A Journey through Soviet Cinema: 10 Must-Watch Films for Russian Learners

As a Russian myself, I grew up watching Soviet movies and they have always been a staple of Russian TV. These classic films may not all be good, but they are still revered and held in high regard.

As a language learner, watching movies in the target language can be a fun and effective way to improve your skills. For those learning Russian, there are a number of classic Soviet films that not only showcase the country’s rich cultural history but also provide an opportunity to practice listening and comprehension.

In this article, I’m giving readers the chance to discover the very best of Soviet cinema and learn Russian at the same time. I’ll discuss 10 classic films that are both enjoyable to watch and effective in teaching Russian language and culture.

The best thing about these movies is that you can find them on YouTube, and they have subtitles. There’s even a Mosfilm channel that currently has 149 Soviet movies with English (also German and Spanish) subs. Some movies are fully voiced in English.

Let’s begin!

Москва слезам не верит

One of the most beloved Soviet films is “Москва слезам не верит” (Moscow Doesn’t Believe in Tears), which won the Academy Award for Best Foreign Language Film in 1981. The film follows the lives of three women over the course of several decades as they navigate love, work, and family in Moscow. The dialogue is relatively straightforward, making it a great choice for intermediate learners.

The main character is a girl named Katya. She comes to Moscow from the province and starts working at a factory. The first episode ends with Katya left all alone with a small child. In the second episode, she is a businesswoman with a successful career who is searching for happiness in her personal life.

It’s a drama that was made primarily for female audiences. However, it also has its humorous moments, especially with Katya’s friend, the confident and optimistic Lyudmila, who is also a gold-digger.

Moscow doesn't believe in tears

Year: 1979

Ирония судьбы, или С лёгким паром!

Another classic film is “Ирония судьбы, или С лёгким паром!” (The Irony of Fate, or Enjoy Your Bath!), a New Year’s Eve comedy that has become a staple of Russian holiday traditions. The film’s plot revolves around a man who accidentally ends up in the wrong apartment after a night of drinking and falls in love with the woman who lives there. The dialogue is witty and fast-paced, making it a good choice for advanced learners.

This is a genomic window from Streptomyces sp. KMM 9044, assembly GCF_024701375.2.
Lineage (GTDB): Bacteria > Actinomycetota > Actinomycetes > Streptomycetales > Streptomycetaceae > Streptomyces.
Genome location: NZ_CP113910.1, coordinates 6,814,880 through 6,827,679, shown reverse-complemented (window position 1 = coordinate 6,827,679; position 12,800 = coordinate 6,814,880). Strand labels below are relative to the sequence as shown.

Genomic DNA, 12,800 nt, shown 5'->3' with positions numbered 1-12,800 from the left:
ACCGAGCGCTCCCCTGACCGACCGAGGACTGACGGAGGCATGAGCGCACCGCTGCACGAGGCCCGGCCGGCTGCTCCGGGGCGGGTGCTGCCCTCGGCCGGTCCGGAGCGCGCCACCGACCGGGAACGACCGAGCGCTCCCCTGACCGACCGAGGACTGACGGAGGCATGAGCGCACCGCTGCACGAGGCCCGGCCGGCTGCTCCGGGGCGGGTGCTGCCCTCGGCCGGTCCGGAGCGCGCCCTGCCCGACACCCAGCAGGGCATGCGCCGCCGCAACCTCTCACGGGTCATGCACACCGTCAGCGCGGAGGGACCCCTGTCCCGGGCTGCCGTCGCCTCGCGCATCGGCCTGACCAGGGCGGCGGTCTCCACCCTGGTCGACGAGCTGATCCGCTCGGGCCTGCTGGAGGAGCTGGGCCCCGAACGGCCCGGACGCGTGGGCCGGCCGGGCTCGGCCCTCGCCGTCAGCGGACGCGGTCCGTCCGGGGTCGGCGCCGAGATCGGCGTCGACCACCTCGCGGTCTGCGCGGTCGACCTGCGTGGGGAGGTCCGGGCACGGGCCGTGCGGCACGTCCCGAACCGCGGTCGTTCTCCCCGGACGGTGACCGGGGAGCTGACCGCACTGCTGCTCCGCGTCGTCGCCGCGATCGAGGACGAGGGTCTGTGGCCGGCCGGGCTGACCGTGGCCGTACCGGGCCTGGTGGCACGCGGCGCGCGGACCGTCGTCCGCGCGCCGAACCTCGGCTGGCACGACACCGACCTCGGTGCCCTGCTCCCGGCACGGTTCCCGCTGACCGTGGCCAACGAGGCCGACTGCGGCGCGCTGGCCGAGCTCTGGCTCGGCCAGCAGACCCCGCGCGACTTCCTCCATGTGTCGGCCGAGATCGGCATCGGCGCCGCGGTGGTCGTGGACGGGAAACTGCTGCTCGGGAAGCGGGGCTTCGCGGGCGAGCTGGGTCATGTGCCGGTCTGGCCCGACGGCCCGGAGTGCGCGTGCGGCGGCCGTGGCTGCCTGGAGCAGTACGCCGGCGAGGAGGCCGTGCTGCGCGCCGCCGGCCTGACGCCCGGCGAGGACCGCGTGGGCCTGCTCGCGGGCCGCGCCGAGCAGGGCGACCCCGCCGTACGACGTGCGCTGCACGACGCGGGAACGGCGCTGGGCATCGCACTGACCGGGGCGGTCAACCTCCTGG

I personally don’t like this movie, because I find main characters overly annoying and childlike, but in Russia, watching “Ирония” on New Year’s Eve is almost a tradition – it’s always broadcasted on TV on December 31.

Year: 1975

Служебный роман

“Служебный роман” (Office Romance) is another romantic comedy film directed by Eldar Ryazanov and it’s one of my favorites.

It stars Andrei Mironov and Alisa Freindlich as two office workers, Natasha and Igor, who fall in love despite the restraints of work and society. The film follows their romance and the obstacles that prevent them from being together. It is acclaimed for its humorous and endearing parable of the social restrictions of Soviet culture. It has since become a classic of Soviet cinema.

"Office Romance", Soviet Film

Year: 1977

Война и мир

For those interested in historical dramas, “War and Peace” (Война и мир) is a sweeping adaptation of Leo Tolstoy’s epic novel about the Napoleonic Wars. The film is over seven hours long and features a large cast of characters, so it may be challenging for beginners. However, the dialogue is rich with literary language and historical references, making it a rewarding watch for more advanced learners.

Year: 1965—1967

Иван Васильевич меняет профессию

“Иван Васильевич меняет профессию” (Ivan Vasilievich Changes Profession) is a science fiction comedy. Yes, you’ve heard it right! Soviet science fiction.

The film is based on the play “Ivan Vasilievich” by Mikhail Bulgakov and tells the story of Ivan Vasilievich Bunsha, a Soviet building manager who, due to a time machine malfunction, finds himself in the 16th century in the body of Tsar Ivan IV of Russia. Meanwhile, the real Ivan IV is transported to the present day and finds himself in Bunsha’s friend apartment. The movie is known for its witty humor, absurd situations, and colorful characters, and is considered one of the most beloved and popular Soviet comedies of all time.